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ANN ARBOR- The U-M Office of Lesbian, Gay, Bisexual and Transgender Affairs, the oldest office of its kind in the nation, announced its new name Monday – The Spectrum Center. The change became official after approval from the Dean of Students and the Vice President for Student Affairs as well as support from the executive officers of the university.
“One of the reasons for moving forward with our initial proposal was because the community reflects so much more than the letters L-G-B-T. The community is more complex,” said Center Director Jackie Simpson. “We, again, want to acknowledge that the process did prove to be challenging, given that one’s sexual orientation and gender identity and expression are incredibly personal. At the same time, we know that changing trends have told us that the communities of LGBTQ people go by any number of terms, including queer and same gender loving and, of course, ally,” she continued.
One common theme emerged in the process – individuals and groups wanted a name that allowed for flexibility, variety, fluidity and multiplicity. A name that lended itself to inclusivity and a broader perspective. In addition, the staff had to think about the vision of the office said Program Coordinator Kevin Correa. “In essence, what is the work of the office and when we are accessed, what is it that students are looking for – a place to feel safe and supported, a place to be engaged in advocacy, a place to learn about oneself and the community, a place to learn how to navigate a world that continues to be oppressive and discriminatory to those who identify as LGBT, a place to celebrate and let one’s hair down. It’s all of those things.”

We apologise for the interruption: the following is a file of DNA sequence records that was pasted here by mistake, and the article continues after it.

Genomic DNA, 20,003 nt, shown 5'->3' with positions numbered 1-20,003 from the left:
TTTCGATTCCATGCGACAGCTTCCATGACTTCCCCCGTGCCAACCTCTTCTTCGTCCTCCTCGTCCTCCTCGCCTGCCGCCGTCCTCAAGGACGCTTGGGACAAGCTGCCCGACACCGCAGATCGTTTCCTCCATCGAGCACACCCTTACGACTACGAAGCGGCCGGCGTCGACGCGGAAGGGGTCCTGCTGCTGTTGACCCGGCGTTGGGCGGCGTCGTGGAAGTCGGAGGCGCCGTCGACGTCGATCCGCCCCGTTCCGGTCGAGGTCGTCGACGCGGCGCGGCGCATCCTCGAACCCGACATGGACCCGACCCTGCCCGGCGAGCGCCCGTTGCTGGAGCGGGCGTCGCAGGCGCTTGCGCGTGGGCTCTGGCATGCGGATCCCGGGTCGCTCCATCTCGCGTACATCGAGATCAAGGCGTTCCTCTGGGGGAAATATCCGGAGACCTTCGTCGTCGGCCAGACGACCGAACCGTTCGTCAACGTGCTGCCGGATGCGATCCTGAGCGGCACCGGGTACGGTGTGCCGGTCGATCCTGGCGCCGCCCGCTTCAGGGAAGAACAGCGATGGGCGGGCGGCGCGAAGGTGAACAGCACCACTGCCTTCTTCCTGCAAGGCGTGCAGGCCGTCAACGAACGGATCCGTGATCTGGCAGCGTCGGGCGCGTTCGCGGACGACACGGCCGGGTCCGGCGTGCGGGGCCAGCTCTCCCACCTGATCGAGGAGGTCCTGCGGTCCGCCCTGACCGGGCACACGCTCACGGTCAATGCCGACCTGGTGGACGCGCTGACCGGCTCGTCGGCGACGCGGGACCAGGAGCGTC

The Spectrum Center began its name change process as early as 2005 with discussions among the U-M’s LGBT community.
The Spectrum Center met with and discussed the name change with many different constituencies from across the university community, including the Department of Women’s Studies, the Lesbian-Gay-Queer Research Initiative, the LGBT Commission of the Michigan Student Assembly, RELATE multicultural student organization and other campus and community partners. Community forums, online surveys and web blogs were used to ensure that the widest representation of voices were solicited and heard. The final decision was based on a collection of ideas and themes that emerged from many conversations.
“Our discussion in the choosing of a name was also reflective of not just labels of an identity group but also of the work we have been asked to do. And we believe that the name Spectrum Center does just that,” said Correa.
The Spectrum Center’s mission, vision and major programs and services will be maintained.
The Spectrum Center staff hopes to have all administrative processes and informational directories up to date by August 1. A contest to determine the new logo for The Spectrum Center will be launched on March 26.
-filed March 24, 2008